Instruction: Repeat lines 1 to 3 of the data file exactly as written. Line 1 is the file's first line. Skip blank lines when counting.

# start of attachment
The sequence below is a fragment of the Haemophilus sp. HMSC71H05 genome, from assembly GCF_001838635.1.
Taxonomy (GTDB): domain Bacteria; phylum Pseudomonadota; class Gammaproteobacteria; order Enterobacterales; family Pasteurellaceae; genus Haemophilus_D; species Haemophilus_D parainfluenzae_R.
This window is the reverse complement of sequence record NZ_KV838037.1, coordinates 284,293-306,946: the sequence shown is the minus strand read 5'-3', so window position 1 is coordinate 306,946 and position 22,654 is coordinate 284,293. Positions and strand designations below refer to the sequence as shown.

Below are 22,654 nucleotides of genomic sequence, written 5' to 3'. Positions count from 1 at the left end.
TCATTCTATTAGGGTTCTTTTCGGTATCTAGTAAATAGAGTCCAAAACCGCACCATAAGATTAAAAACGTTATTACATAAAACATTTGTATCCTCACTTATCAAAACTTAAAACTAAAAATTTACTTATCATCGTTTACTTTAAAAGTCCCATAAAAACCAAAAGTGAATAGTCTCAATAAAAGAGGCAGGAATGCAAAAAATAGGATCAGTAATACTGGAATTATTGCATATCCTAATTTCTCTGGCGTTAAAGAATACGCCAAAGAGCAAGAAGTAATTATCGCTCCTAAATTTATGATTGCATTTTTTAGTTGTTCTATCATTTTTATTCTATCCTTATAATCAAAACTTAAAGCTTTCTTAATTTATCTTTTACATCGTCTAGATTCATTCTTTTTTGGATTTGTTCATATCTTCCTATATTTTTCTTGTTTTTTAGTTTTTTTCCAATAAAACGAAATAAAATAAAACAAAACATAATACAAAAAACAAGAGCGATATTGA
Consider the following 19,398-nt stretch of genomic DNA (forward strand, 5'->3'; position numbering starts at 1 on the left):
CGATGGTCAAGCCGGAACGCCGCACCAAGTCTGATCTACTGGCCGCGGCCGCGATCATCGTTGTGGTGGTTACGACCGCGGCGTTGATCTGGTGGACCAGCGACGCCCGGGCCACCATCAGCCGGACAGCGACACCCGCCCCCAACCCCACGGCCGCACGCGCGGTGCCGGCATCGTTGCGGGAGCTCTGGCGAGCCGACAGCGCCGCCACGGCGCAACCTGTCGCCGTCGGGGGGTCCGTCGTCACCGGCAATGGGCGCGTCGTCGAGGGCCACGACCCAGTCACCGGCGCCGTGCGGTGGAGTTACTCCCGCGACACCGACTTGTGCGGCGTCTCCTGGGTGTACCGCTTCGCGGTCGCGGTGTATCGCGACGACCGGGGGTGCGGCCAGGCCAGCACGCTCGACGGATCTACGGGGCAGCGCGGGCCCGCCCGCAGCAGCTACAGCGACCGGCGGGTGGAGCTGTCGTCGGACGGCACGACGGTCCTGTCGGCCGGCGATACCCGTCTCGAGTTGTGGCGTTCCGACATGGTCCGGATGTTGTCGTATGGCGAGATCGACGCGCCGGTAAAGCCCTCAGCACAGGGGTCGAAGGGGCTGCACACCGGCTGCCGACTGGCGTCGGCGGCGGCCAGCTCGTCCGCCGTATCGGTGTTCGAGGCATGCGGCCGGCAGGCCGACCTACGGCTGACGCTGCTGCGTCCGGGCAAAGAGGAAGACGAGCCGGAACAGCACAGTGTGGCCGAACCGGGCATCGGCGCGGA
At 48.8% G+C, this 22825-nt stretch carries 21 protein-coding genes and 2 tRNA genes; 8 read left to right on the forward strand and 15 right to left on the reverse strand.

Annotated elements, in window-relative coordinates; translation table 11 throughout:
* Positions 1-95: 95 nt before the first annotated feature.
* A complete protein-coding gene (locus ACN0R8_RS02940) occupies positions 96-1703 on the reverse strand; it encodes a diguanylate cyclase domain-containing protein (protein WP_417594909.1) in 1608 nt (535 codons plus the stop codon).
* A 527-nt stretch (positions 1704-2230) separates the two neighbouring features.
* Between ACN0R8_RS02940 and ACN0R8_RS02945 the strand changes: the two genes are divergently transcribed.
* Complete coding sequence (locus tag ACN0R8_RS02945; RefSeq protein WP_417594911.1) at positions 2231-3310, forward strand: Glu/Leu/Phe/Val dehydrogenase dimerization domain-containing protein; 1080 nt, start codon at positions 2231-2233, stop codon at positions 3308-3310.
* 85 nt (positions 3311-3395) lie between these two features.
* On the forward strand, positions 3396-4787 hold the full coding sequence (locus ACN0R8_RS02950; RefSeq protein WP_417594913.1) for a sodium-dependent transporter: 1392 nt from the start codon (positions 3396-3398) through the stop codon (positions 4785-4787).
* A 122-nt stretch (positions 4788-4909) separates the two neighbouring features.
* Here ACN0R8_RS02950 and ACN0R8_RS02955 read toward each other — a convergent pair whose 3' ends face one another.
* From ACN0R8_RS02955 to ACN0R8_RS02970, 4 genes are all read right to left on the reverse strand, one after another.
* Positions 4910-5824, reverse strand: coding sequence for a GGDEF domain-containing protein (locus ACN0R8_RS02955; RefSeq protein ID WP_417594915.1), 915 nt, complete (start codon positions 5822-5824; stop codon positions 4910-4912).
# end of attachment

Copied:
The sequence below is a fragment of the Haemophilus sp. HMSC71H05 genome, from assembly GCF_001838635.1.
Taxonomy (GTDB): domain Bacteria; phylum Pseudomonadota; class Gammaproteobacteria; order Enterobacterales; family Pasteurellaceae; genus Haemophilus_D; species Haemophilus_D parainfluenzae_R.
This window is the reverse complement of sequence record NZ_KV838037.1, coordinates 284,293-306,946: the sequence shown is the minus strand read 5'-3', so window position 1 is coordinate 306,946 and position 22,654 is coordinate 284,293. Positions and strand designations below refer to the sequence as shown.